Sexual reproduction by both queens and workers in the ponerine ant Harpegnathos saltator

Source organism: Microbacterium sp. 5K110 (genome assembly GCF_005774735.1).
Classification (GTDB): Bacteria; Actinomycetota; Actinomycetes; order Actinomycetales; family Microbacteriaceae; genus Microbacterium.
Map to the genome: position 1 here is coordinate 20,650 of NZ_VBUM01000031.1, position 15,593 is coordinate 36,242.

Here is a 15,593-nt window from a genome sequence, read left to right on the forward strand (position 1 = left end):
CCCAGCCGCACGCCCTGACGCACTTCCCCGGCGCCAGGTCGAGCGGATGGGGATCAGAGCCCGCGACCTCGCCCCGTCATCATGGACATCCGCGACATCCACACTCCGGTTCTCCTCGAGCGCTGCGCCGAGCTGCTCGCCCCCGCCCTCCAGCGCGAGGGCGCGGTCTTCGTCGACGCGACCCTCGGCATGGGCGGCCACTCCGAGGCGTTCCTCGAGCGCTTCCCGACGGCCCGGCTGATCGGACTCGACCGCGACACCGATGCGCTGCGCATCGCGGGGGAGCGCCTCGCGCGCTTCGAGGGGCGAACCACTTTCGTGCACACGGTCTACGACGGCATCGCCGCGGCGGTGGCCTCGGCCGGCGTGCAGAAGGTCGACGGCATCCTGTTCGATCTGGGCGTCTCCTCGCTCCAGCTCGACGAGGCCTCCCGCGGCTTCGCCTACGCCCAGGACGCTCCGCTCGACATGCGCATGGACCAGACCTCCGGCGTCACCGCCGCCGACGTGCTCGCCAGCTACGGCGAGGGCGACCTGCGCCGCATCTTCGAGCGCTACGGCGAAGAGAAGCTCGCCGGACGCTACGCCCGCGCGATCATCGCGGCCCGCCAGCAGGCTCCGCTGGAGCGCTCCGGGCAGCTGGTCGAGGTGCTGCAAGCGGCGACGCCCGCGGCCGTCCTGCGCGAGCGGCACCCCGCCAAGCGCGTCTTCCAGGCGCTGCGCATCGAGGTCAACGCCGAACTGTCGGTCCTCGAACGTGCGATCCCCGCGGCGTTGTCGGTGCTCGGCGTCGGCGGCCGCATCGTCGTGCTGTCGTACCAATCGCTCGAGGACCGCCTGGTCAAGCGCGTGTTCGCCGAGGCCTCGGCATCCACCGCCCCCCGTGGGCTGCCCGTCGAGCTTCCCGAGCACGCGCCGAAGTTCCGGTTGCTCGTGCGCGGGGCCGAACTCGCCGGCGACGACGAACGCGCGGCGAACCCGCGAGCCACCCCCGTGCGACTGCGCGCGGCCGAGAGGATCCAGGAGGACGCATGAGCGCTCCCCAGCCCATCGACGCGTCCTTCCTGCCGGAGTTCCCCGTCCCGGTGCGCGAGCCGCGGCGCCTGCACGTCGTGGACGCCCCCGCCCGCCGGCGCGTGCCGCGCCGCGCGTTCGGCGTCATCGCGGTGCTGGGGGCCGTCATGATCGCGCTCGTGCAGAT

Ant workers are very often reproductively degenerate females, but in some species from subfamily Ponerinae, the workers can mate and lay fertilized eggs just like queens (they are then termed "gamergates"). In Harpegnathos saltator, new colonies are founded independently by single queens, and when senescent they are replaced by several gamergates. This secondary polygyny is distinguished by three features: (1) behavioural data indicate that young workers copulate with their brothers, unlike the queens who disperse and mate outside the nests; (2) gamergate colonies produce both male and female sexuals annually; (3) gamergate colonies appear not to fission. Our evidence for the lack of fission is indirect: the nests of H. saltator are unusually elaborate for ponerine ants, and gamergate colonies produce many young queens (at the expense of investing in workers). Queen supersedure results in an extension of colony lifespan, thus making complex constructions possible with a small colony size (65 ± 40 workers in a western Ghats population; N = 59). In turn, these nests represent a valuable resource to be inherited by successive generations of worker offspring. This life history contrasts with that of other ponerine ants having both queens and gamergates (e.g. in Rhytidoponera confusa, nests are simple and short-lived, gamergates are not inbred and their colonies can fission while producing mostly males; Ward, 1981a, 1983a).
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